The second kayak for this exercise is the Delta 17, which we’re finding to be a good, light, easy-to-paddle day-use or weekend touring kayak made from forgiving thermoform. We picked it because it’s part of the Wavelength roster, meaning we could poke holes to accommodate gear without restriction – a sometimes necessary evil if you really want to trick out a kayak.
How we selected the items
We didn’t. Instead we put out a cattle-call email to various gear manufacturers to take part, at no cost to them to participate, and this is the result. We tried not to exclude anyone, but a few items offered to us fell off the rails mainly due to deadline restrictions. We got swamped!
Because of the complexity, the contributed kayak sails didn’t get a complete workout. Instead, we’re going to outline the four sails we were offered separately in a later issue. Also, we fully intend to improve our tricked out kayak over time, so if items are missing, we’ll fill in the gaps later. To nominate items for inclusion in a future “tricked out kayak beyond all belief,” email email@example.com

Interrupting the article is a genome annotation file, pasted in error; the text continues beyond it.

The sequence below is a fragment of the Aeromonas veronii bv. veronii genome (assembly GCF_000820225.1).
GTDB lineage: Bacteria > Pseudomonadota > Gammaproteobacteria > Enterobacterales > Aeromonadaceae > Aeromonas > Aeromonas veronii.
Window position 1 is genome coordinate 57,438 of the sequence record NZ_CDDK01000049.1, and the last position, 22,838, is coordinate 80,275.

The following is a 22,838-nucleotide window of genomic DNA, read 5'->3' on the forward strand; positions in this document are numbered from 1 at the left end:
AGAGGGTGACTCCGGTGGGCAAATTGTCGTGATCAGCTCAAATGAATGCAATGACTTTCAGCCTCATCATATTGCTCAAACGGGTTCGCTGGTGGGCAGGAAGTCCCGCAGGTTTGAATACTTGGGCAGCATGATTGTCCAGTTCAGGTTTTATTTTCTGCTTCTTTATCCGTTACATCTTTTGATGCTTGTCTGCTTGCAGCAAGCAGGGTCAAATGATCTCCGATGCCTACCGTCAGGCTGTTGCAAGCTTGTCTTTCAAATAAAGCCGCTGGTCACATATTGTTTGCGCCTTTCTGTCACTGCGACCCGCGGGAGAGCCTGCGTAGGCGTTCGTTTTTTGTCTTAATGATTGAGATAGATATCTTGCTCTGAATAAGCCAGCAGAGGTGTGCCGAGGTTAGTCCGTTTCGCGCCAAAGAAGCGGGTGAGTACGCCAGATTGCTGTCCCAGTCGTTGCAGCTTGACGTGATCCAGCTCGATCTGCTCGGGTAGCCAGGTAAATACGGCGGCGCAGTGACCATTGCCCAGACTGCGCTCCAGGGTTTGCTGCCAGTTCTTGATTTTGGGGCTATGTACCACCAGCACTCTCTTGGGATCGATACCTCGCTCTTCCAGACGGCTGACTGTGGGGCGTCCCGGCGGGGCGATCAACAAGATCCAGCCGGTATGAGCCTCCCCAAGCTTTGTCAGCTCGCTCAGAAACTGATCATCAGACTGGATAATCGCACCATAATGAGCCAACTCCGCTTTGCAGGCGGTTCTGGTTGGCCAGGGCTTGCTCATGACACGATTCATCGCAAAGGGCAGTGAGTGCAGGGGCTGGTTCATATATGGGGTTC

For the cockpit
Interior mounted cockpit bags
These simple gear bags can increase storage space inside your cockpit. North Water offered two options for our tricked out kayak: the underdeck and interior mount styles, with the latter best positioned along the cockpit side next to the seat.
Advantages: Potential great use of empty space, plus quick release tabs to remove the bags from the anchors. Quick, easy access.